Do You Know These Key Defensive Driving Techniques?
Defensive driving doesn’t mean driving like a grandma. It means driving like a master of mindfulness. It means having the skills and the smarts to identify potential problems on the road and smoothly avoid them. We’ve curated the best defensive driving tips.
Here are some defensive driving techniques to learn.
When you’re trying to drive defensively, tailgating, texting, and driving under the influence are obviously not okay.
What is Defensive Driving?
Some people define defensive driving as a set of skills and techniques you can use to drive safely and avoid accidents. Some describe it with the acronym IPDE — “identify, predict, decide and execute.” (But that just makes us think of Stewie yelling “IPDE!” at Brian on “Family Guy.”)
We think there’s more to it.
What is the real-life definition of defensive driving? It means driving like a pessimist. It means assuming that everyone else on the road is an intoxicated or incompetent driver. Not in a road-rage way — raising a middle finger is not a defensive driving technique — but rather, simply assuming that anything can go wrong at any time, and driving accordingly.
What are some defensive driving tips?
Constantly scan the road ahead and behind you. If you ever watch a lifeguard on duty, you’ll see her scanning the water in a specific pattern, looking for signs of trouble. Every ten seconds or so, she covers the entire pool. That’s what you want to do as a defensive driver. Don’t let your gaze become fixed on the car ahead of you, or become distracted by passengers. You want to always be scanning the road way ahead of you, as well as behind and beside you. If you’re fully aware of the vehicles moving around your car, you’re less likely to collide with someone in your blind spot, or with the woman behind you who’s tailgating and texting.
Try to predict hazards. It’s not enough to just keep your eyes moving — you have to actively search for potential problems and try to guess what might happen. Brake lights or sirens wailing in the distance, are an obvious clue that there’s trouble; but you might also see a car stopped in traffic turn its wheels to try to change lanes, or the glowing eyes of a deer that’s thinking about crossing the highway.
Maintain a safe following distance. People disagree on what a safe following distance is, but there are a few defensive driving tips you can remember. One says you should always keep at least two car lengths between your vehicle and the one in front of you. Another recommends at least three seconds between vehicles, or four seconds if you’re going faster than 45 mph. (How do you measure distance in seconds? Wait for the car in front of you to pass a sign or other marker, then count. Three seconds should elapse before you pass the same marker.)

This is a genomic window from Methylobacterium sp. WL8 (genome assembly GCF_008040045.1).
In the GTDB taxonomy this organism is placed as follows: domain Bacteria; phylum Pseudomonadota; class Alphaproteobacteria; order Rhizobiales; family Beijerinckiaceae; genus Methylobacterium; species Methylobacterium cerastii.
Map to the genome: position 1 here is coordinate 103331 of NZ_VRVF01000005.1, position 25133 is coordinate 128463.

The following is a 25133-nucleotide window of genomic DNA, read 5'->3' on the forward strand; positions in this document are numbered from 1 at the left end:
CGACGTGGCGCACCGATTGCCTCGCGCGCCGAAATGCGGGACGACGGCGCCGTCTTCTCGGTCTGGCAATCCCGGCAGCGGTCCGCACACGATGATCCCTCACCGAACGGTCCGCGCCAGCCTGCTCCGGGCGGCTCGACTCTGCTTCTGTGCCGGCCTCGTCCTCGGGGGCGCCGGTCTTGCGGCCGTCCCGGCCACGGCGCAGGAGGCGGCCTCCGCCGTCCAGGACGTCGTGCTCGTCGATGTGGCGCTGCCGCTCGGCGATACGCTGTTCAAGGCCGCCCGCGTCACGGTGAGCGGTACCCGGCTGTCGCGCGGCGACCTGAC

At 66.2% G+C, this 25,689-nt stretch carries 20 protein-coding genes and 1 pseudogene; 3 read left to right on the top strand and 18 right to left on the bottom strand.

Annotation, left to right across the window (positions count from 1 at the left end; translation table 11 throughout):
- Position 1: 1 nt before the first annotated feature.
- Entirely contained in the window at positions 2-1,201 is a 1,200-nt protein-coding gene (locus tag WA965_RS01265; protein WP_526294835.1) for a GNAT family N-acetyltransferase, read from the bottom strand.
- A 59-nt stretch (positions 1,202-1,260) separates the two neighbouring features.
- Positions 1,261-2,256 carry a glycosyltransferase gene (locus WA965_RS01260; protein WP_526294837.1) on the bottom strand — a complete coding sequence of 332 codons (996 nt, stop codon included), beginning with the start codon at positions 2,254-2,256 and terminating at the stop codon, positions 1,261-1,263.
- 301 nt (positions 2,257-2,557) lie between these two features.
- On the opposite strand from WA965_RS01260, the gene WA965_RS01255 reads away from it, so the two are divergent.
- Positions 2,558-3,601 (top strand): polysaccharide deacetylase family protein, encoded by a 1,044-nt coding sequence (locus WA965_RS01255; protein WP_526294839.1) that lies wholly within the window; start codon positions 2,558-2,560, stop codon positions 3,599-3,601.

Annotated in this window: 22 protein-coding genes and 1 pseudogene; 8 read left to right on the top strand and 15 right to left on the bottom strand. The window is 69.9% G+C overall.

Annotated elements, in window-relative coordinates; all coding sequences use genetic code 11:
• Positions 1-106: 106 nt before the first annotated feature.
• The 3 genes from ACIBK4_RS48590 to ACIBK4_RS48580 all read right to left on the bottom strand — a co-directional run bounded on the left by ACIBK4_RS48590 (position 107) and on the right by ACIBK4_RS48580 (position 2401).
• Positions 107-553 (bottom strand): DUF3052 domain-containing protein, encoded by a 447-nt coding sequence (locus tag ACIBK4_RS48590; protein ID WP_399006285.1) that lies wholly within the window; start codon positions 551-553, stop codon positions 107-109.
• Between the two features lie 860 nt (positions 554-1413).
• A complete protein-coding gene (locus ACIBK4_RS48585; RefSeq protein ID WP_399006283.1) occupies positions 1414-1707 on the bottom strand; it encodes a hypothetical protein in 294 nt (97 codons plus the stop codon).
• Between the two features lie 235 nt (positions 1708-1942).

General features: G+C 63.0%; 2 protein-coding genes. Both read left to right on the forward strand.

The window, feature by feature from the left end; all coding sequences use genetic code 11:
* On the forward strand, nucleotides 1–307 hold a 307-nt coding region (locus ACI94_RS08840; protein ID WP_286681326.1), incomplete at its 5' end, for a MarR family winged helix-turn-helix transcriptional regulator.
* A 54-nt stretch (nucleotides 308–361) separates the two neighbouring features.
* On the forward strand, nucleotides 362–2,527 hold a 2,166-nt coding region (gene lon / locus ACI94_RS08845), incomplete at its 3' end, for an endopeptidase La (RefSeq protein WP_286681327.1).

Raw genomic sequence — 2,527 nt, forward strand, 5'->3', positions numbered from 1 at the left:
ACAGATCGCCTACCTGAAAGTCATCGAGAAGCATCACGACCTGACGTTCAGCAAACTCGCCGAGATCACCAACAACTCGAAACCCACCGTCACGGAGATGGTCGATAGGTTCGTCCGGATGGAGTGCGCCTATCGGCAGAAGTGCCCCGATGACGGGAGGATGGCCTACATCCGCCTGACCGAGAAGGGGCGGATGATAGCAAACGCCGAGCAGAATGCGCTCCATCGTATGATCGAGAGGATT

Keep in mind that if you’re going 65 mph on dry, level pavement, your average stopping distance is 344 feet. That’s a long way. If it’s raining or snowing, or if your car is carrying a heavy load and might take longer to stop, add even more space.
Protect the space around your car. This defensive driving technique is called maintaining a “space cushion,” which sounds like something an astronaut sits on. It means always having an out. If you can keep space in front of you and to the side, then you’ll have somewhere to go in case of sudden braking or a collision in front of you.
Control your emotions. Defensive driving also requires you to rise above your impulses. If someone else cuts you off, swerves into your lane, or otherwise screws up, don’t get mad. Instead, take a deep breath and give yourself a high five: Your superior defensive driving techniques prevented a crash. You’re amazing.
Should I take a defensive driving course?
No one really wants to take a defensive driving course, but sometimes it’s a good idea. Maybe you’re required to take a defensive driving class in order to get your license reinstated. Or maybe you need to knock a few points off your driving record. You can also lower your insurance rates by voluntarily taking a defensive driving course. Of course, if you just want to reduce your auto insurance premiums, we have an easy way to do that: Compare quotes on Compare.com.
Wondering, “How do I find a defensive driving course near me?” Here are a few places to look:
- The National Safety Council offers defensive driving classes nationwide, including online. Find a class near you.
- teenSMART is an online defensive driving course for teens that says it’s proven to reduce crashes. It costs $120, but some insurers may offer discounts for teens who complete the course.
- The AARP Smart Driver Course is a defensive driving class designed for drivers age 50 and older. Find a class near you.